Gardening: Starting Herbs/Seeds in an Egg Carton

CAUTION: THIS IS NOT a gardening post, just information/tips that may inspire you to give growing herbs yourself a try.

If you’ve always wanted to start your own herbs, but didn’t want to spend a lot of money, an egg carton, a packet of seeds, a bag of potting soil and some plastic wrap are all you need.

Cut the top off the egg carton with a large pair of scissors or kitchen shears and save it for a bottom. Line the ‘bottom’ with a large sheet of plastic wrap. Cut off the ‘hinge’ at the front and discard it.

Use the egg carton part for a planter by filling it with potting soil  up to the bridges between the cells. Sprinkle seeds on top of the soil and then sift some more potting soil on top just to cover the seeds. For larger seeds, place them directly in the bottom of the cells and cover with the potting soil. Then water well.

Place the carton half with the seeds on top of the plastic wrapped ‘bottom’. The wrap will protect the base from excess water and provide extra stability and support for the carton with the seeds especially when it’s been watered.

Label your planted trays since you’ll end up rotating them, back to front, and switching the trays around to catch the sun so you’ll probably loose track of what’s where.


You’ll want to cover your planted seeds with a second sheet of plastic wrap so that the potting soil won’t dry out during the germination period.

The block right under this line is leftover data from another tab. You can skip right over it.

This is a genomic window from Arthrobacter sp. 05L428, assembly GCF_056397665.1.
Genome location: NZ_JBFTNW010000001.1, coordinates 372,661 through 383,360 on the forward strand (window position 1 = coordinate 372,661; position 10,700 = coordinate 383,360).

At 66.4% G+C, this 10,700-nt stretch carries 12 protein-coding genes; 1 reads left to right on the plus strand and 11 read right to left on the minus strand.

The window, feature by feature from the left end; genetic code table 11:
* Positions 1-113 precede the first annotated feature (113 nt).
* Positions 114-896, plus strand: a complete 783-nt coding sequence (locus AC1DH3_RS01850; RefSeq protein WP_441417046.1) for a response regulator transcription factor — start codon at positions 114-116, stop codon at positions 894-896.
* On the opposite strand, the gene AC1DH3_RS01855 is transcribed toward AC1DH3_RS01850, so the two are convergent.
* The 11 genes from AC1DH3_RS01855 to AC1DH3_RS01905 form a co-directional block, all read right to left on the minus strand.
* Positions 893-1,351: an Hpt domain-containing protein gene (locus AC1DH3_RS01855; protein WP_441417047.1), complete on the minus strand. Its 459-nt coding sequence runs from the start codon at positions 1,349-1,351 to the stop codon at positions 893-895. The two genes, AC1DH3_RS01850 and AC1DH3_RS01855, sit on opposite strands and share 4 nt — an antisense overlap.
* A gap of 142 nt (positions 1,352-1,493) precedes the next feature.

Place the carton in a warm, sunny location and wait … 3, 4, 5 days … watering lightly every couple of days.

When you see the seedlings break through, you’ll want to remove the plastic wrap so that the seedlings have room to grow tall and sturdy. You may want to water more often at this point. Use your judgement. You don’t want the soil to dry out but you don’t want to flood your little cups either.


These larger seedlings are basil … sweet basil in the top 2 cells and you can JUST catch sight of a Thai basil seedling at the bottom of the picture.

These tiny seedlings are thyme

When your seeds have sprouted, cut the cells apart and plant directly in the garden or a planter. The carton material will break down, retain moisture and keep the soil loose and aerated. For smaller plants and herbs, you might want to prick holes in the bottom or even cut it out to help the tender roots break through.


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